• general ill feeling or "flu-like" symptoms

  • dark urine (tea colored)

  • pale stools (bowel movements)

  • tiredness

  • nausea (feeling sick to your stomach)

  • pain, ache, or sensitivity to touch on your right side below your ribs

  • lack of appetite

  • yellowing of your skin or whites of your eyes

If you are on Viramune and you think these are happening, call you doctor right away!

The Protease Inhibitors: "With Great Power, Comes Great Responsibility"

This ART class (protease inhibitors, PI) is why so many people are living with HIV instead of dying from AIDS. Drugs in this class are Aptivus, Crixivan, Invirase, Kaletra, Lexiva, Norvir, Prezista, Reyataz, and Viracept. However, PIs have also created some of the most undesirable side effects. What do we worry about with the PIs? Increases in cholesterol and triglycerides, lipoatrophy/lipodystrophy, developing or worsening of diabetes, high blood pressure, heart attacks, bone changes and even stroke have now all been reported with the PIs. We can't cover them all, so be sure to talk with your healthcare provider.

Cholesterol/triglycerides: Increases in cholesterol and triglycerides increase your risk for high blood pressure, heart disease, and stroke. The best way to treat these is to prevent it or lower your risk as much as possible. Best way to do this? Eat a diet low in fat and avoid large amounts of starches at one time. Throw away the remote and walk to the TV. Exercise daily, take fish oil and stop smoking! If these can't prevent it there are prescription medications available.

Lipodystrophy/lipoatrophy: This is redistribution (or shifting) of fat in the legs, arms, buttocks (women mostly) and face; and/or gaining fat in the neck and abdomen. It's not real clear how to best prevent it, but eating a low-fat diet and regular exercise show the most promise. When it happens, some doctors stop the PI and switch to another ART class. Sculptra, a facial filler, is a new option, but you will need to find a plastic surgeon in your area who does this, and it is only a temporary fix.

Diabetes: This is a rise in your blood sugar. If this happens for a long enough time, it leads to diabetes. The best way to prevent this is by eating a diet low in sugars and carbohydrates. Another good way -- exercise! If diet and exercise are not enough, prescription medications can also be an option.

Bone changes: PIs may cause a loss of bone density (osteoporosis) or bone breaking down (osteonecrosis). More information is being learned daily about this and how to best prevent and treat it, but you need to ask your healthcare provider how they are watching for this. For your part, performing weight-bearing exercises, maintaining a healthy weight, and not smoking will help decrease the loss of bone density.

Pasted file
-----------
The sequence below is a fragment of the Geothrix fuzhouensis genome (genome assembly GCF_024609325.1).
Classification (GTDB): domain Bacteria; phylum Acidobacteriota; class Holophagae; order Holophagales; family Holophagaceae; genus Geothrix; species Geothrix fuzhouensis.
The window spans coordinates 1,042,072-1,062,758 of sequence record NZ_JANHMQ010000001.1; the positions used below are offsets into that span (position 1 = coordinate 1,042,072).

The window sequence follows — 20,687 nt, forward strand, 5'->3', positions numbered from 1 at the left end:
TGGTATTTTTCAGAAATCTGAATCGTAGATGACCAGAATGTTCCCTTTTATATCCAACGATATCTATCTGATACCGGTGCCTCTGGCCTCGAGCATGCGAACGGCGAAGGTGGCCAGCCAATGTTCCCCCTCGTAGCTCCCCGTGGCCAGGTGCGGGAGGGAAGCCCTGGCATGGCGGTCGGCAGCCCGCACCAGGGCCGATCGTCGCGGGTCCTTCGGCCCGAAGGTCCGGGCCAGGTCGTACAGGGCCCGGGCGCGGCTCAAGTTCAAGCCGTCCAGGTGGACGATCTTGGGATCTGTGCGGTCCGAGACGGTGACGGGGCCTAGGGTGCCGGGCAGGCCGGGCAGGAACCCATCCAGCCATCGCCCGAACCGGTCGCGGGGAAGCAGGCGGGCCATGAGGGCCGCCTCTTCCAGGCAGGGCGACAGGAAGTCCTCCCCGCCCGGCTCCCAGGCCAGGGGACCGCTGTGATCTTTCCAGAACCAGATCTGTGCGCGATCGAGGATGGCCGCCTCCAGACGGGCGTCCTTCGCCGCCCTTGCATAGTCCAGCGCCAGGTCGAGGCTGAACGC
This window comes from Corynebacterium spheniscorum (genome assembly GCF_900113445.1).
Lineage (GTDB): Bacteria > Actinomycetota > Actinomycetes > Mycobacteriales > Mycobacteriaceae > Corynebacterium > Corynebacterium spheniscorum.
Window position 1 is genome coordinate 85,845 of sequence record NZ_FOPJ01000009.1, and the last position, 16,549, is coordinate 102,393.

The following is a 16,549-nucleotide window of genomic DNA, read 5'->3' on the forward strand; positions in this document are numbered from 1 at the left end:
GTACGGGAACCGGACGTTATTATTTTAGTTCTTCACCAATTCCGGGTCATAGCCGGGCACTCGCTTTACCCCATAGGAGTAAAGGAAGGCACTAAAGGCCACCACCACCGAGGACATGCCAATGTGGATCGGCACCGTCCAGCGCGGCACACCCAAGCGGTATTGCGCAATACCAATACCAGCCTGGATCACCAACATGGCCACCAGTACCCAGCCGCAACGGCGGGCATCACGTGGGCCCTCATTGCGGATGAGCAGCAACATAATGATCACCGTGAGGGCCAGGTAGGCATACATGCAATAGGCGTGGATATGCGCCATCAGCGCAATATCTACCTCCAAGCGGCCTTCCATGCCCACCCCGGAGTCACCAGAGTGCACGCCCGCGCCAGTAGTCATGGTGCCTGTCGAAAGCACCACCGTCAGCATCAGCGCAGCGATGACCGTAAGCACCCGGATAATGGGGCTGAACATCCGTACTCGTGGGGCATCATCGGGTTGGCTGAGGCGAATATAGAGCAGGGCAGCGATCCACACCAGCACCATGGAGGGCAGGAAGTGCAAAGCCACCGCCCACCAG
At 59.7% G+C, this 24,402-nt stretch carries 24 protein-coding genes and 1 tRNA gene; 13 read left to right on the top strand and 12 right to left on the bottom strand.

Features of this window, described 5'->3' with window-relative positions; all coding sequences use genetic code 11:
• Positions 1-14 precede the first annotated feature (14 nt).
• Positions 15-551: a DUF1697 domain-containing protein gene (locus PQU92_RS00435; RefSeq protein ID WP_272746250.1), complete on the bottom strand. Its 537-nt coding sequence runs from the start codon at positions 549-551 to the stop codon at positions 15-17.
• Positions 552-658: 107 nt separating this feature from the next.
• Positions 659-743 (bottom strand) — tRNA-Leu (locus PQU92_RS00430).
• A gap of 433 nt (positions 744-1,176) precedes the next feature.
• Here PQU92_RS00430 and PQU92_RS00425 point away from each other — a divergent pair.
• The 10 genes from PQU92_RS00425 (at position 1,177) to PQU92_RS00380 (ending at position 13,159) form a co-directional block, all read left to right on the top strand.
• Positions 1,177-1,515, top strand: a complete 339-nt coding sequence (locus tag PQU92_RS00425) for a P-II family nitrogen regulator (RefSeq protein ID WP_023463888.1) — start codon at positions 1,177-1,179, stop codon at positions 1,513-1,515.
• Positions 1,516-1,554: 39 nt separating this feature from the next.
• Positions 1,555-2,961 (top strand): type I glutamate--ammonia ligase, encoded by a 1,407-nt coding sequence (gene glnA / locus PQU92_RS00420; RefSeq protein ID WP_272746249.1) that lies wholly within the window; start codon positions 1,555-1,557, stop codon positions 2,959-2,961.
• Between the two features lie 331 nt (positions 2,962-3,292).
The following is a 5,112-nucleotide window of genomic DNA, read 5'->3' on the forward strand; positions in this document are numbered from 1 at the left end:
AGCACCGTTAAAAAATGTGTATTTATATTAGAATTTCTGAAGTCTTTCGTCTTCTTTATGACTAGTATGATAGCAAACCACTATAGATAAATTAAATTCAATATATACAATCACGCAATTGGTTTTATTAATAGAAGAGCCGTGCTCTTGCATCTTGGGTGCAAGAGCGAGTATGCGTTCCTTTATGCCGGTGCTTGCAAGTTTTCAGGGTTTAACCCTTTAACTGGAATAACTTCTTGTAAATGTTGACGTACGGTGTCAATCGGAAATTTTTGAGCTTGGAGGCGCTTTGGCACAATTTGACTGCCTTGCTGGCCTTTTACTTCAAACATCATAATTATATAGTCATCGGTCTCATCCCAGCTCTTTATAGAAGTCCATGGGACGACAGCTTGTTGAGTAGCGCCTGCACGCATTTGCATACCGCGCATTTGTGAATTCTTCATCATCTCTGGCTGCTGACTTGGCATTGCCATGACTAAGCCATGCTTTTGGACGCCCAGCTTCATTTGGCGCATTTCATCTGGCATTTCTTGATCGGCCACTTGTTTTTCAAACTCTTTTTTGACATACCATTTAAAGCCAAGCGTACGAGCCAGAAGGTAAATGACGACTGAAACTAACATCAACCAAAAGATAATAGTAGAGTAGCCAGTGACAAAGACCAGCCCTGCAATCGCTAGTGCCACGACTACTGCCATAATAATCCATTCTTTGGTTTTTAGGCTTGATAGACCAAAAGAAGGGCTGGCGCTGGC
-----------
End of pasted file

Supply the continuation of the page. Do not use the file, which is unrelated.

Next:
Fusion Inhibitors

Fuzeon is the only fusion inhibitor out there. It was the latest ART class approved and has to be injected under your skin (like insulin) twice a day. Rashes, knots under the skin, red/inflamed skin, pain at the injection site, and a bad taste in your mouth all are side effects that we see with Fuzeon. Pneumonia may occur more frequently if you are on Fuzeon so ask your doctor for a pneumonia shot (this is in addition to a flu shot). Here are some tips that may help to reduce side effects:

  • Shower just before injecting. This softens the skin and may decrease the chances of reaction.

  • Wash your hands! Make sure your hands are disinfected. Just before pinching the skin, use a hand sanitizer.

  • Just a pinch will do! Place a small area of skin between your index finger and thumb and inject in that area. This prevents muscle injection and decreases a reaction to the area.

  • Massage anyone? Massage the injection site. Do this for at least five minutes after a shot. It may help the medicine absorb into the tissues.

  • Rotate! Be very careful to use a different injection site for each injection.

  • Hang loose! Wear loose fitting clothing that doesn't rub against the area you just injected or an area that may be red and swollen.

  • Bad taste in your mouth? Rinse your mouth with salt water, suck on sugar-free gum or mints, use plastic utensils if you have a bitter metallic taste when eating.

  • Not hungry? Even if you don't feel like eating, try to have frequent small meals throughout the day. If constipation occurs, add fiber to your diet by increasing the amount of vegetables, fruits, and whole grain breads. Prune juice and apple juice will also help reduce constipation.

The best way to effectively cope with the side effects of anti-HIV drugs is to know what to expect. Be active in your doctor's visits and make sure they answer all of your questions. Knowing how to best handle side effects not only makes it easier to take the medication correctly, but feeling better will enable you to have more enjoyment from life.

Maurice W. Oelklaus, DO, FAAFP is Assistant Professor of the KCUMB College of Medicine and Director of the KCUMB Family Medicine Residency Program. Charlott L. Williams, RN, CCRC is Nurse Manager of the KCUMB Dybedal Clinical Research Center. Patrick G. Clay, PharmD is Associate Professor of the KCUMB College of Medicine; Director of the KCUMB Dybedal Clinical Research Center and Adjunct Associate Professor of the UMKC School of Pharmacy.

To contact the authors or to find out more about their research programs call (816) 283-2335 or (800) 234-4847; e-mail; visit or write them at Kansas City University of Medicine and Biosciences, 1750 Independence Avenue, Kansas City, Missouri 64106-1953.